Trump and Presidential Pardons: What You Need to Know

Why Donald Trump Jr. was comfortable seemingly admitting to a federal crime on Twitter

Donald Trump Jr. tweeted emails in which he set up a meeting with a Russian lawyer during his father's presidential campaign. Credit: Mandel Ngan/Getty

After The New York Times told Donald Trump Jr. Tuesday morning that it was going to publish emails indicating he was excited by the possibility of Russian operatives having dirt on Hillary Clinton, Trump Jr. preempted the paper by tweeting out the emails himself. Those emails are damning, to say the least. They almost certainly indicate that Trump Jr. was aware he was obtaining valuable information from a foreign source, something that is a clear violation of federal laws regarding campaign contributions from foreigners. As Jens David Ohlin, a Cornell law professor, told Vox, "It's a shocking admission of a criminal conspiracy."

So then why would Trump Jr. post the emails on Twitter, with the whole world watching? I'm not here to speculate about any possible long-game he and the president's crew are playing. Rather, what I can say is that there is a pretty clear reason why he may have felt comfortable, if Professor Ohlin is correct, admitting to a criminal conspiracy on Twitter: His dad holds the pardon power.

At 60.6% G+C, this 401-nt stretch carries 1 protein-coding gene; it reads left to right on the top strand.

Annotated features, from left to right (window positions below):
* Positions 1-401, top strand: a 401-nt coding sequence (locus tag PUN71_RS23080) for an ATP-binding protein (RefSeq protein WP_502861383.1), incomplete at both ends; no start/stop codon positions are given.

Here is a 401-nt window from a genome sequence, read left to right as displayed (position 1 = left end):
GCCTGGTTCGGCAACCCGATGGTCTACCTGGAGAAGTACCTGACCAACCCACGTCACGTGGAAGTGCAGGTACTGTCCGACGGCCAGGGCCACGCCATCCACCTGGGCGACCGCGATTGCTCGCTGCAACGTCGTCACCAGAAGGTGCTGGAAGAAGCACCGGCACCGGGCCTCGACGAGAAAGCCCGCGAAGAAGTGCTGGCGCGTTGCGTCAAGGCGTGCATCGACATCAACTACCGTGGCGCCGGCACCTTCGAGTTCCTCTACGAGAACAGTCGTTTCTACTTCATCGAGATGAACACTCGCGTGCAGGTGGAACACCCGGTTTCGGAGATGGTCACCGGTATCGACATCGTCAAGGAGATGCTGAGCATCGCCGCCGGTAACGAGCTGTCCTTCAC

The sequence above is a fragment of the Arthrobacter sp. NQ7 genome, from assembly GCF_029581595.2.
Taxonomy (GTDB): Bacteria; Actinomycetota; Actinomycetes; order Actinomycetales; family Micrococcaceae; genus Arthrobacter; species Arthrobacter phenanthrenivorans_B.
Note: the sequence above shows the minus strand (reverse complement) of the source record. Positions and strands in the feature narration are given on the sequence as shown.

The president's pardon power is extreme – it applies to any federal crimes, is entirely within the president's discretion and is completely unreviewable (with one important exception that I'll get to in a bit).

The Constitution is quite clear about this. Article II, section 2 states, "The President ... shall have power to grant reprieves and pardons for offenses against the United States, except in cases of impeachment." No one else has this power – not Congress, nor the federal courts.

This pardon power has limits, but not any that are relevant here. For instance, Trump would not be able to pardon someone for a state, local or foreign crime. He also could not protect someone from having a lawsuit brought against him, either in federal or state court.